During the urs in the time of pandemic, the admirers of Khusrau may perhaps read, sing and listen to his verses. Known as Tooti-e-Hindustan, (parrot of Hindustan), Khusrau’s contribution to the world of poetry and music remains unparalleled. His oeuvre consists of a staggering 92 odd books, including Laila Majnoon, Taj-ul-fatah, Tughlak Namah and Sheerin Khusrau. He straddled the twin worlds of both the dervishes and the kings, and served as a court poet under several rulers of the Delhi Sultanate during 1272 to 1325. He wrote poetry in several forms and languages, including Persian, Hindavi and Brij. He was a proponent of khayal and raag yemen and also invented sitar and dholak. Having been influenced by several cultures, including those of his Turkish father and his Rajput mother, Khusrau remains a symbol of India’s pluralistic and syncretic traditions.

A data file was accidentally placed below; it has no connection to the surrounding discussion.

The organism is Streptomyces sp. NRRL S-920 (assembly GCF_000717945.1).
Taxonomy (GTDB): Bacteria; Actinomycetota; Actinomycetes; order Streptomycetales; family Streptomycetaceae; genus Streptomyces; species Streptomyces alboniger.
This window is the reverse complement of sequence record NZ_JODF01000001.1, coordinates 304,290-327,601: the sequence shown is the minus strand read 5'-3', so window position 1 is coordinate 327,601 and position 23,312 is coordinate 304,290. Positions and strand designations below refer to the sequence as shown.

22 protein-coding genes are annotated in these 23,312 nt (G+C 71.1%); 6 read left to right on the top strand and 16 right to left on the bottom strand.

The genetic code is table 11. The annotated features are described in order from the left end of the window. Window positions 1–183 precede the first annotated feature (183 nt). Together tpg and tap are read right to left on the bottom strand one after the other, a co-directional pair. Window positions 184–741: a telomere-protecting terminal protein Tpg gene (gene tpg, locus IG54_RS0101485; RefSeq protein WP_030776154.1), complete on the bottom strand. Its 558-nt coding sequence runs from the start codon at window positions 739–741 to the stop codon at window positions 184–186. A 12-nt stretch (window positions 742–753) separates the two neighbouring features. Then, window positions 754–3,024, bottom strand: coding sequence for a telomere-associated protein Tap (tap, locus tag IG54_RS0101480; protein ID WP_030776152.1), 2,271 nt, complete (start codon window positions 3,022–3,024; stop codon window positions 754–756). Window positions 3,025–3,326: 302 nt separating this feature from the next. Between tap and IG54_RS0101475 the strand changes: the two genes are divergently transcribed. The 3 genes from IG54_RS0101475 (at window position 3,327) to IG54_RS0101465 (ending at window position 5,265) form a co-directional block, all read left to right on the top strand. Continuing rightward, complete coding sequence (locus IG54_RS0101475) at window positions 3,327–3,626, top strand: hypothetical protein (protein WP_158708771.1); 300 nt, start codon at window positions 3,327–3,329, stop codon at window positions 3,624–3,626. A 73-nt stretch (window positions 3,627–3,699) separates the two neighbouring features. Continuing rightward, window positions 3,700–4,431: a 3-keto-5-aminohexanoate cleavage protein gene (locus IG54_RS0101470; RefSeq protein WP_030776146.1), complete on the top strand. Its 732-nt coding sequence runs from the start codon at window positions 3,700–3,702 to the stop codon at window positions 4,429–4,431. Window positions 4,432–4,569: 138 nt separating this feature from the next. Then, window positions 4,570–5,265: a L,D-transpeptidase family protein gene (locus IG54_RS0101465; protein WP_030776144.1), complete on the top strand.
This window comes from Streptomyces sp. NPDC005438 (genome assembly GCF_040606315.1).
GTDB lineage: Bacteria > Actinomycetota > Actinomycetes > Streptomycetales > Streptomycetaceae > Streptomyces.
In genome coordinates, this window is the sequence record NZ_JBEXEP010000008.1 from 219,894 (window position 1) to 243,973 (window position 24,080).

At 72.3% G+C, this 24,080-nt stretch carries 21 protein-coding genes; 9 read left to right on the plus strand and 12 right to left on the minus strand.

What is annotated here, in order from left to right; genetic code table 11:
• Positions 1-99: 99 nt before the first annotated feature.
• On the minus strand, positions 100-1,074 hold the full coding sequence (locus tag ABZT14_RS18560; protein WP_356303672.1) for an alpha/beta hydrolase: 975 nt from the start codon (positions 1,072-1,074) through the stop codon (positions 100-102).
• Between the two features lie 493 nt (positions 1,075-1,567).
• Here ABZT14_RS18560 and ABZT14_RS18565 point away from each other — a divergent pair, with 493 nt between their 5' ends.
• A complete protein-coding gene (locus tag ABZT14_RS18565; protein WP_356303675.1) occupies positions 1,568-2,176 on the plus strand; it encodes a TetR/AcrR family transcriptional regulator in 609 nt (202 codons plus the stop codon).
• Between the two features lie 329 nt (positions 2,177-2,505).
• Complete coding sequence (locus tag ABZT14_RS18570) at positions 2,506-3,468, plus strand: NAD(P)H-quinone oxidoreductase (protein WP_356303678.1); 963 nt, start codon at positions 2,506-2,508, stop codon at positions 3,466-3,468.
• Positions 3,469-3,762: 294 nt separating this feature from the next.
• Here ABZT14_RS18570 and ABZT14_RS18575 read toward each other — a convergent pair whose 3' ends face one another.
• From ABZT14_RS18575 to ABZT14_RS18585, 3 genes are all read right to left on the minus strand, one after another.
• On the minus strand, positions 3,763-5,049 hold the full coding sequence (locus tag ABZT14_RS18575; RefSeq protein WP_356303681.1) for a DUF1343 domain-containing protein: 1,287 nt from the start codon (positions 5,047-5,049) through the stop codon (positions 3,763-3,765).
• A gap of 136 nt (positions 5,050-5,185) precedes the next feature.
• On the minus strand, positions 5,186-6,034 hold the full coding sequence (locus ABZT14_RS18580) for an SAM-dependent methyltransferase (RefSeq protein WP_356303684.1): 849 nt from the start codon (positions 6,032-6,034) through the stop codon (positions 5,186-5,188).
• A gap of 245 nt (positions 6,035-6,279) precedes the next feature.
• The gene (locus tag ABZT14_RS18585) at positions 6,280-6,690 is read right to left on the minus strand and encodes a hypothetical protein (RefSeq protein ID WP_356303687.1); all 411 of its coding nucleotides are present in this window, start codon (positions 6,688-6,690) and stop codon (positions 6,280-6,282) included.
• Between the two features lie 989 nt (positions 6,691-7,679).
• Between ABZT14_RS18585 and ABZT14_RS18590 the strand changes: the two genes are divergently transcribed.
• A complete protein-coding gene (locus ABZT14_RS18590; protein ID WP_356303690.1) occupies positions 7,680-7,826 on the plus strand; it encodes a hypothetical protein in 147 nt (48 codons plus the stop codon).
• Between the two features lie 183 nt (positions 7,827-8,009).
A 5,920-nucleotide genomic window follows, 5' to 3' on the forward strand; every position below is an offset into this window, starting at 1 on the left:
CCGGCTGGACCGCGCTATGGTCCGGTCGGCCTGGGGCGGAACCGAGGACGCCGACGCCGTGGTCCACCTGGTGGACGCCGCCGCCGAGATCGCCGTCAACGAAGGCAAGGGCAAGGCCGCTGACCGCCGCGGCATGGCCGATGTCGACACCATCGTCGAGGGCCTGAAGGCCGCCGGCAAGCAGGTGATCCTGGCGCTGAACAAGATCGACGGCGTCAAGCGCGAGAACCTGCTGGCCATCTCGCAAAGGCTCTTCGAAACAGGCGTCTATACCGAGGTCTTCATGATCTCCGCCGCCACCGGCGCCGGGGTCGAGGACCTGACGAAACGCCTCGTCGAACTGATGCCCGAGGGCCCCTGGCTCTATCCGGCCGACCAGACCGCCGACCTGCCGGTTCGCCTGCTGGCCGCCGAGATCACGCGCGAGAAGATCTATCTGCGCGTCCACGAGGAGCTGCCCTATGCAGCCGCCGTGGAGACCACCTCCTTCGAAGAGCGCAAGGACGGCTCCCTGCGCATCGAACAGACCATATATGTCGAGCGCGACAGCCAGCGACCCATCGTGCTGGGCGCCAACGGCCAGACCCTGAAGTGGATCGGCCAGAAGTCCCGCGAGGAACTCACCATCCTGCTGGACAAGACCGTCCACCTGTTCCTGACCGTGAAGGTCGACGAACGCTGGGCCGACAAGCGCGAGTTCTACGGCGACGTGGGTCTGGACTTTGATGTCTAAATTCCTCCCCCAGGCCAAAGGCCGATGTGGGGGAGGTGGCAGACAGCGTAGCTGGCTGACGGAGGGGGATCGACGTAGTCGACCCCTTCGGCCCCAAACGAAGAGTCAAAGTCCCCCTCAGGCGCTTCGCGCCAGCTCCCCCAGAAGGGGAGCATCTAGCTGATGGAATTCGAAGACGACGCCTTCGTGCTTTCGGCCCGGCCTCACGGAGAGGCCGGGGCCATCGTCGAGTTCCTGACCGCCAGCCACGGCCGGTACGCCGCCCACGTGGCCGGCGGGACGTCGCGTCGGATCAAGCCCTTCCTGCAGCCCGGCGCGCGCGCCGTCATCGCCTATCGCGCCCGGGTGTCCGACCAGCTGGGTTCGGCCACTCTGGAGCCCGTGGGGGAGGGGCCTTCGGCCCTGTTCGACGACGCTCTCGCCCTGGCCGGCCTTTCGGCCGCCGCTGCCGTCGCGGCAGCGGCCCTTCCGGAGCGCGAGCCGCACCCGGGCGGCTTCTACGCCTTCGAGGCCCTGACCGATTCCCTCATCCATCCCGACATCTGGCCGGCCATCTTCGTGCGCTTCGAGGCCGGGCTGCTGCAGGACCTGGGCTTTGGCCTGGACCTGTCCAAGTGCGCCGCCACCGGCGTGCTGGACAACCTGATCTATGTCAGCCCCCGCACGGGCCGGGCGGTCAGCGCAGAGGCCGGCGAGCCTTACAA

Qawwalis were considered by the Sufis to be a stepping stone for transcendental experience. Qawwalis like Chhap tilak sab cheeni ray mosay naina milaikay (you’ve taken away my looks, my identity, by just a glance), which Khusrau wrote in praise of his spiritual guide, reflect his deep, undying love for the Sufi saint. Most of Khusrau’s kalaams are steeped in love and inclusivity, the tenets that are among his greatest legacy.
(After midnight, the programme will be available on Sufinama and Rekhta Facebook pages)